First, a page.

Golden Age Nursing Center occupies one whole block. The grounds have many large trees. Flowerbeds have been planted around the trees as well as along the front walk and entrance. There are also two secured patio areas at the side of the building, screened by hedges, and each has a small bed of annuals. Because of the unique design of the building, grounds maintenance requires considerable handwork such as edging with a

(Baker 486-492)

Baker, Judith J. Health Care Finance, 4th Edition. Jones & Bartlett Learning, 08/2013. VitalBook file.

The citation provided is a guideline. Please check each citation for accuracy before use.

APPENDIX 28-A    Metropolis Health System’s Financial Statements and Excerpts from Notes

Metropolis Health System Balance Sheet March 31, 20X3 and 20X2

EXCERPTS FROM METROPOLIS HEALTH SYSTEM NOTES TO FINANCIAL STATEMENTS

Note 1—Nature of Operations and Summary of Significant Accounting Policies

General

Metropolis Hospital System (Hospital) currently operates as a general acute care hospital. The hospital is a municipal corporation and body politic created under the hospital district laws of the state.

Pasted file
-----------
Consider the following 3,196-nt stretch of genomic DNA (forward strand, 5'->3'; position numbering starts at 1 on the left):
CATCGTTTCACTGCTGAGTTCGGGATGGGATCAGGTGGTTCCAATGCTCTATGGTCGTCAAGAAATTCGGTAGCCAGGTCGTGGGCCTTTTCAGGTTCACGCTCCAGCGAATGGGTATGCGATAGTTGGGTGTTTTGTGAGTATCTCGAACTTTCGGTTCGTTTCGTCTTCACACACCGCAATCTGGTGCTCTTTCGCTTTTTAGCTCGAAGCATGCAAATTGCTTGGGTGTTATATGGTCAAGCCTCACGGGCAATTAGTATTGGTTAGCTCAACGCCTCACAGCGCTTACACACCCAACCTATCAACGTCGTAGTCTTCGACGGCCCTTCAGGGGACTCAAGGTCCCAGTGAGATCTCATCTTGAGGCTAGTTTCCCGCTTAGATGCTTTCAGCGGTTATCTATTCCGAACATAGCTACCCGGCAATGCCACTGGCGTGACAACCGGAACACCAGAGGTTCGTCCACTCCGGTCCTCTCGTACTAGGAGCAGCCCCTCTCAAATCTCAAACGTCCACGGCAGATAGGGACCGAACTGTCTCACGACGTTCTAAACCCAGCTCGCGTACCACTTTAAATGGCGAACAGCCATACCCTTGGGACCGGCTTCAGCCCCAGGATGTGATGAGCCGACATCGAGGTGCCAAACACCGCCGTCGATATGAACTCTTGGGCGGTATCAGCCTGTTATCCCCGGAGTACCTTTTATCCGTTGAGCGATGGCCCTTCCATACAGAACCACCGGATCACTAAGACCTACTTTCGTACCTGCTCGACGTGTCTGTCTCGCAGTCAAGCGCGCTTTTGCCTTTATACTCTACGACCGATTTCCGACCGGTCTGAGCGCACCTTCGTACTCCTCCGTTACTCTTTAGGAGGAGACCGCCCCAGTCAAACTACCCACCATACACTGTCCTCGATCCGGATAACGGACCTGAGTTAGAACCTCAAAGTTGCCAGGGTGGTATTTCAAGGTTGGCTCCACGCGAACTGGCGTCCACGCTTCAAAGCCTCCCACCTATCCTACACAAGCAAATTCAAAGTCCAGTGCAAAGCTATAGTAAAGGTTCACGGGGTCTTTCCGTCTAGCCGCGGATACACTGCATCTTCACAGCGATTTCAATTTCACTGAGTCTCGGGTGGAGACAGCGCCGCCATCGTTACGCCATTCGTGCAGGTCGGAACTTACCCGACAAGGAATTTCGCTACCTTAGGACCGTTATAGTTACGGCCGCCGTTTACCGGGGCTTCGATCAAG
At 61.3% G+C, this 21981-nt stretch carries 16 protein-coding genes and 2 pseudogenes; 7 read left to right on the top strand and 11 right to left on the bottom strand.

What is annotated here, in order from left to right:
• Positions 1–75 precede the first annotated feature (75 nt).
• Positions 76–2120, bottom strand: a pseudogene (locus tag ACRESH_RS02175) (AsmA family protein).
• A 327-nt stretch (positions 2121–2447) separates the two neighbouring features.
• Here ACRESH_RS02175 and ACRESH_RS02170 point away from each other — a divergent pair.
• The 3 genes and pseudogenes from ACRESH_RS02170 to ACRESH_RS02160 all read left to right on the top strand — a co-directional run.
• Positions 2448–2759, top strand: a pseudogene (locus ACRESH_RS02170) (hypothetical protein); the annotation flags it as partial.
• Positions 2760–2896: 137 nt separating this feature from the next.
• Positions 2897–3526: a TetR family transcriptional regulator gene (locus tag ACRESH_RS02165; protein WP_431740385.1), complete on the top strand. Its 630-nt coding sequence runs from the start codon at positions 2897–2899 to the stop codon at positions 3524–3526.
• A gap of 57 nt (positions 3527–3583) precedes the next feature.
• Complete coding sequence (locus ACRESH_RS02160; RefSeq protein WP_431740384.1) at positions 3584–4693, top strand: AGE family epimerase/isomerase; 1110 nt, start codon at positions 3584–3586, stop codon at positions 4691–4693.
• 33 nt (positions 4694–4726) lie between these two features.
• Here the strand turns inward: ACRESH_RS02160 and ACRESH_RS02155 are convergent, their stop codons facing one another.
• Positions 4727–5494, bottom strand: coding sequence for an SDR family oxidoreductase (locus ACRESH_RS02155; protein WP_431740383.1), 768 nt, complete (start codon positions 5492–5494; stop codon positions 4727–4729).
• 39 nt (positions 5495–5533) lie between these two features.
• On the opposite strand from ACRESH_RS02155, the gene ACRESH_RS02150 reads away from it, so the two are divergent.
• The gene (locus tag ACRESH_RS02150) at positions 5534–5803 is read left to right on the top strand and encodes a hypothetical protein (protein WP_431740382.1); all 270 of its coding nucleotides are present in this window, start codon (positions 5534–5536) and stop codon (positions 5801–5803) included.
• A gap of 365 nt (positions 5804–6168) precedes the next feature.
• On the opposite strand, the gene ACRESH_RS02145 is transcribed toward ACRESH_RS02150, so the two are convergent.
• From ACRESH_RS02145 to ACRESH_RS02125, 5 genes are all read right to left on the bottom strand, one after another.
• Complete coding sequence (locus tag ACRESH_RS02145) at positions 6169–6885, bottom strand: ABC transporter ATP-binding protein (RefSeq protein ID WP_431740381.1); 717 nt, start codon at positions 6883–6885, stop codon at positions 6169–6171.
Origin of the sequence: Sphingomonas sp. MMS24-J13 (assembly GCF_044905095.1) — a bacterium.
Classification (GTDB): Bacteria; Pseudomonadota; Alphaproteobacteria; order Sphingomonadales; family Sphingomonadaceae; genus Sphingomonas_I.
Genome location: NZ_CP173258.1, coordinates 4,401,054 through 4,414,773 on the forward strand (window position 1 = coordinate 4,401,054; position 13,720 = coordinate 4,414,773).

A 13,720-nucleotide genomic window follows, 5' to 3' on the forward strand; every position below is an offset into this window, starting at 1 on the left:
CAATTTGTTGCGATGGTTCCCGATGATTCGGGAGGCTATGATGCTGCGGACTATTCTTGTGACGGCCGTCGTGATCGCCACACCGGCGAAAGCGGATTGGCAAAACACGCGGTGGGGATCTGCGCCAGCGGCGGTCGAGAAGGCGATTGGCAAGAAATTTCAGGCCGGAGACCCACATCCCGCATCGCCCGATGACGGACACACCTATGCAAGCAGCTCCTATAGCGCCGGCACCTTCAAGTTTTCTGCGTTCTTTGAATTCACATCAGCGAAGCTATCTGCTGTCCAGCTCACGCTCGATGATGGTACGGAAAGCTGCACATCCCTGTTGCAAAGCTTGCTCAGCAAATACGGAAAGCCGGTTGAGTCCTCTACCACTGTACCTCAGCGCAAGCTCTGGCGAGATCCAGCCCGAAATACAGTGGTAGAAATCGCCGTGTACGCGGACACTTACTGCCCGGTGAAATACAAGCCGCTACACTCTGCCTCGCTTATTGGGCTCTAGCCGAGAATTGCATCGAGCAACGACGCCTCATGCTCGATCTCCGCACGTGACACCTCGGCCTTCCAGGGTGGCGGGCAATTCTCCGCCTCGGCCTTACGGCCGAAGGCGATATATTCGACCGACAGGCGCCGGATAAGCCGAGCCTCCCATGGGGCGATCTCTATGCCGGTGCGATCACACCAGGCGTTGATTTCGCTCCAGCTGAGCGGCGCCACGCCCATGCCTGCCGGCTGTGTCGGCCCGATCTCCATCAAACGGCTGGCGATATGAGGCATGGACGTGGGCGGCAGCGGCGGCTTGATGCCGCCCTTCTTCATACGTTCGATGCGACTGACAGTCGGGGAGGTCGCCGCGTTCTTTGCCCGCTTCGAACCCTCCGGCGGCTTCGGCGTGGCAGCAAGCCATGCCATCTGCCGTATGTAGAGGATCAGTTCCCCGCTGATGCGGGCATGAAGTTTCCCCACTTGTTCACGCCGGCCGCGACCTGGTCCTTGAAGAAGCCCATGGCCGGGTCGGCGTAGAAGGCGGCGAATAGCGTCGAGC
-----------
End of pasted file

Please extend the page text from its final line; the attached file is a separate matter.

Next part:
Cash and Cash Equivalents

For purposes of reporting cash flows, the hospital considers all liquid investments with an original maturity of three months or less to be cash equivalents.

Inventory

Inventory consists of supplies used for patients and is stated as the lower of cost or market. Cost is determined on the basis of most recent purchase price.

Investments

Investments, consisting primarily of debt securities, are carried at market value. Realized and unrealized gains and losses are reflected in the statement of revenue and expenses. Investment income from general fund investments is reported as nonoperating gains.

Income Taxes

As a municipal corporation of the state, the hospital is exempt from federal and state income taxes under Section 115 of the Internal Revenue Code.

Property, Plant, and Equipment